• Take your bags from hotel to hotel.
  • Provide you with comprehensive and detailed daily route maps that include places of interest, historical background and recommended restaurants and lunch stops.
Place de Bourse, Bordeaux where our trip began
DAY 1  Cadillac to St Macaire 50km  28th August 2016
Our trip started in Bordeaux after a short flight from the UK.  We opted to spend a couple of days here and, let me tell you, Bordeaux is wonderful.  See my previous post for a rundown on what to do if you have a couple of days here.
The leaning clock tower of Cadillac

We were then taken by taxi on the 30 minute journey to Cadillac where we spent the night at the lovely Chateau de la Tour Hotel which had the added bonus of an outdoor swimming pool and three acres of  leafy  grounds.  Things got even better when we realised that the restaurant in the hotel had a pretty good reputation so we booked for dinner that night on the terrace – we were not disappointed.  Unexpected delights like this, we have discovered, are one of the features of these cycling tours – you go to lots of places you have never been to before and probably never go to again – a real adventure, with fabulous food thrown in savouring the novelty of it all.

Medallion of pork with truffle oil potatoes & roast capsicum sauce
Cadillac has a lot to offer for a stopover – no pink American cars but an historic 15th century chateaux,  12th century church and cobbled market square.  My luck was in because it was market day and a short stroll into the town from our hotel turned into a two hour culinary adventure.


Ah, the joys of a traditional French produce market – which I ate my way around and bought some pate de campagne from the butcher for our picnic the next day (he had four different homemade kinds).  With that and some REAL bread and tomatoes we were all set.
Next day we set off bright and early on our bikes, which had been waiting for us in the grounds of the hotel, looking forward to our ride through the premier Bordeaux wine country.  The weather forecast was promising a scorching hot day of over 36oC – which I was not looking forward to – my thermostat does not work too well these days, so we wanted to get the bulk of the ride out of the way before late morning.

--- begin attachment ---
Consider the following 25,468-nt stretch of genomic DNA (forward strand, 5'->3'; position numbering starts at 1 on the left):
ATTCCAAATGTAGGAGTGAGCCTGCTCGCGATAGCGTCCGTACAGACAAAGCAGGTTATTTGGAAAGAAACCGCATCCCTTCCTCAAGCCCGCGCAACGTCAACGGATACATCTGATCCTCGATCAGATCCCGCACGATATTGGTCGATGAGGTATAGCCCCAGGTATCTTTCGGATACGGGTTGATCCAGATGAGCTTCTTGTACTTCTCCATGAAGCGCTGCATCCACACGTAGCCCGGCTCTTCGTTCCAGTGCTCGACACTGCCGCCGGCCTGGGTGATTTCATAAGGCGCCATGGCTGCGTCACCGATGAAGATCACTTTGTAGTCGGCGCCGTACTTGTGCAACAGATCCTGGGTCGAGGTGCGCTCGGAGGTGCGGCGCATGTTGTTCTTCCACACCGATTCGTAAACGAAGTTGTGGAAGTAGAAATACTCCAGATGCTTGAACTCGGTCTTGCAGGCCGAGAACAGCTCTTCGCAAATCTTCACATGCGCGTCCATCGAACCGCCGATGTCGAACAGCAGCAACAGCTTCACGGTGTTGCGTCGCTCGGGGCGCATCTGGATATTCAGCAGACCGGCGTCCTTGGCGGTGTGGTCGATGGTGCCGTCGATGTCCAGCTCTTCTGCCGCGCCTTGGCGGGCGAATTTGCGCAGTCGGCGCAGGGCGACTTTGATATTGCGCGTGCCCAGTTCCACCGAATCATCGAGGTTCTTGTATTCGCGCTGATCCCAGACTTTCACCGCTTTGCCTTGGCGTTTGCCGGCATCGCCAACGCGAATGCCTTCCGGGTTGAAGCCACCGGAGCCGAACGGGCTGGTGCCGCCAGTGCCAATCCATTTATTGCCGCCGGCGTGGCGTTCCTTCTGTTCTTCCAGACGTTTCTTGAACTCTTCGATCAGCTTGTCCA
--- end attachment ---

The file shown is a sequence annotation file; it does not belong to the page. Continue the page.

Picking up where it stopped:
The start of our adventure – outside the Cadillac Chateaux
We started out on a bike path along the lovely Garonne River and then headed into rolling vineyard country and past many small chateaux with wine tasting – just a tad bit early for us though – 8am on a Sunday morning.
Could see from the outset that this was going to be more of a walking/cycling trip – with my bung knee paining me and the heat I just couldn’t get up the hills and ended up walking a fair bit!  What an absolute joy it was to be out here though – a great sense of freedom.
Arrived in the lovely village of VERDELAIS, cycling through the beautifully proportioned town square lined with plane trees still dressed in their summer emerald green foliage. and stopped at the only place open for a coffee watching the locals turn up for Sunday morning mass in the 16th century basilica.  I was drawn in when the choir began to sing with the congregation joining in – a moment of peace, joy and cool!The bell tower is topped by a magnificent gilded copper statue of the Virgin Mary, after whom the basilica is named – Notre Dame.  I wondered, at the time, if this town was particularly devout as the church service was packed – not the half dozen elderly ladies you get in St Michael’s in Mullumbimby on a Sunday.  I subsequently discovered that the church houses a famous shrine – a 14th century wooden statue of Our Lady of Verdelais, that is said to perform miracles and is on the pilgrim route through France. I also read of a ‘Black Virgin’ cult centred around this statue and the church – intriguing non?


Our short coffee stop got even more interesting.  The small hole-in-the wall cafe, opposite the church, I am sure was just open on a Sunday to take advantage of the post service need for refreshments by the huge congregation for the rest of the place was as quiet as the grave. In fact, the cafe overlooked the village graveyard which snaked up the hillside and, mooching about, I was astonished to read,  on a faded sign by the gate, that Toulouse Lautrec was buried there – the renowned Impressionist painter of can-can girls, famous singers, prostitutes and the cafes around Montmarte, Paris at the turn of the last century.  As a teenager I loved his poster art and had a copy of the famous ‘Jane Avril’ on my bedroom wall – all that talent, dazzling paintings, debauchery and absinthe drinking – what was not to love for a nice girl from Brockley.